Like many 16-year-olds, Destinee Easley considers a perfect day to be one in which she gets to hang out with her friends, maybe spend some time dancing with them or in a Zumba class with her mother, Erica.
But those days are few and far between for Destinee, the sister of Patriots defensive lineman Dominique Easley. Five years ago, Destinee was diagnosed with fibromyalgia, a chronic disorder characterized by widespread pain and often fatigue.
That means there are times when Destinee can’t even get out of bed, unable to go to school or see her friends.
“It’s just really hard to function a lot of times; there’s a lot of times when I can’t even move,” Destinee said recently. “It hurts really bad and sometimes I can’t sleep, my legs are hurting really, really bad.”
Though the National Institutes of Health classifies fibromyalgia as a “common” disorder because it affects an estimated 5 million Americans, it doesn’t get a lot of attention. For unknown reasons, between 80 and 90 percent of those affected are women, though Destinee is somewhat different in that most people are diagnosed in middle age and Destinee was diagnosed at 11.
Back then, she was a cheerleader and dancer as her older brothers, Dominique and David Jr., played football.
Dominique, the Patriots’ first-round draft pick in 2014, has decided to use his prominence to get attention for his sister’s disorder.
First up was a website, EasleysAwareness.com, which shares Destinee’s story and aims to educate visitors about fibromyalgia. Dominique has done interviews with local and national media outlets, always mentioning his sister as he discusses his upcoming season with the Patriots.
Next on the schedule is Champs Camp, later this month at Hormel Stadium in Medford. Easley and teammates Chandler Jones, Jerod Mayo, Aaron Dobson, and Sealver Siliga will take part, and a portion of the proceeds from the camp will go to fibromyalgia research.
Dominique said it was an easy decision to use his burgeoning fame to help his sister.
“Just being at the stage that I’m at can really help bring awareness to the illness,” he said. “If I wasn’t in the NFL, there wouldn’t be the awareness going on that I’m bringing because of the position that I’m in.”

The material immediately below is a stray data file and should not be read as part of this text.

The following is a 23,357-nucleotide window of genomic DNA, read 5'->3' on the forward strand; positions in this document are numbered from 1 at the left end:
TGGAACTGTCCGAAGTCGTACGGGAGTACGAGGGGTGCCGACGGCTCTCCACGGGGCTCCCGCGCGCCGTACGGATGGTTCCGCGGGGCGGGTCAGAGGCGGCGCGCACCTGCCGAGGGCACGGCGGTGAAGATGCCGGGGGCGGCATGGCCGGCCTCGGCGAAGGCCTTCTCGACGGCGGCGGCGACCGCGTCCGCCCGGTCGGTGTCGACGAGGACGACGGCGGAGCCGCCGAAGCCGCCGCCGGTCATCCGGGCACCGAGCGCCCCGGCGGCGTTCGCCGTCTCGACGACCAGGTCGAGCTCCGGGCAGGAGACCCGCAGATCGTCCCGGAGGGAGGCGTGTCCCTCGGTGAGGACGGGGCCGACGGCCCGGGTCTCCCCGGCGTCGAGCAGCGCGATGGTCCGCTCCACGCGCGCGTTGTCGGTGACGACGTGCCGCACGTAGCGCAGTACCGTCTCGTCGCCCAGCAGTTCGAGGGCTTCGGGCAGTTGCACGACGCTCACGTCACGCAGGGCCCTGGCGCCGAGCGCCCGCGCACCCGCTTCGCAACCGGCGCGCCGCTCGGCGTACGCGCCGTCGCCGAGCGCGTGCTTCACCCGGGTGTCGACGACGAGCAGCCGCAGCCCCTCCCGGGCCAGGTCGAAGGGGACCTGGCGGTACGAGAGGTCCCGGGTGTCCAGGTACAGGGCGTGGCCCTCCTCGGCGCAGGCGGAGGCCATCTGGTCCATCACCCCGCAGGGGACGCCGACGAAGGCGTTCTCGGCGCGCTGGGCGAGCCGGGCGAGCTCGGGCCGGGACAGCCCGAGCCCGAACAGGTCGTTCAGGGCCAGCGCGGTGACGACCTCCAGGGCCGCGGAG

For many individuals with fibromyalgia, it’s a silent struggle. Friends, family, and outsiders can’t see their pain, and some days are better — or worse — than others. Some don’t believe there’s anything wrong with those suffering.
“Going to school is really hard, and I can’t go to school sometimes because I’m homebound and can’t go out with friends because I’m always in pain. It’s hard to have a social life,” Destinee said.
Despite that, “I always have a smile on my face. You’d never know that there’s something wrong with me. Someone might ask me if I’m OK but I don’t show it [and] it’s not like you can see that I’m in pain. It’s inside my body, you can’t see it on the outside, and sometimes people think I’m faking or something.
“I’m always happy so you can’t see that I’m in pain.”
Destinee doesn’t take medications because the ones she has tried didn’t help. A steroid made her body “blow up” and made her feel worse. Now she takes only vitamins.
The siblings come from a military family — their father, David, did tours in Afghanistan and Iraq when Dominique was in middle and high school — and not betraying their emotions is something they come by naturally.
“We are all the same; it would be hard to tell that we were going through something,” Dominique said. “You don’t complain about just anything, that’s not in our blood to complain about things like that.”
Destinee is grateful to her brother that he has made it his mission to not just bring awareness to fibromyalgia, but also for his goal of funding research in the hope of finding a cure. If that day comes, Dominique would also like to help pay for travel to treatment for those who can’t afford it.
In the meantime, Destinee inspires her brother.
“That’s my baby sister. Seeing her go through pain every day and not be able to walk or even get out of bed sometimes, I have no excuse to say that I can’t do something,” Dominique said. “She’s been fighting since she was 11. It’s really more of a motivation for me.”
And even with so many more questions than answers when it comes to her disorder, Destinee simply focuses on the positive.
“I just think that I’ll get better. I don’t have any anger toward anything,” she said. “I’m in this situation, it’s hard sometimes, but I know I’ll come through.”Shalise Manza Young can be reached at firstname.lastname@example.org. Follow her on Twitter @shalisemyoung.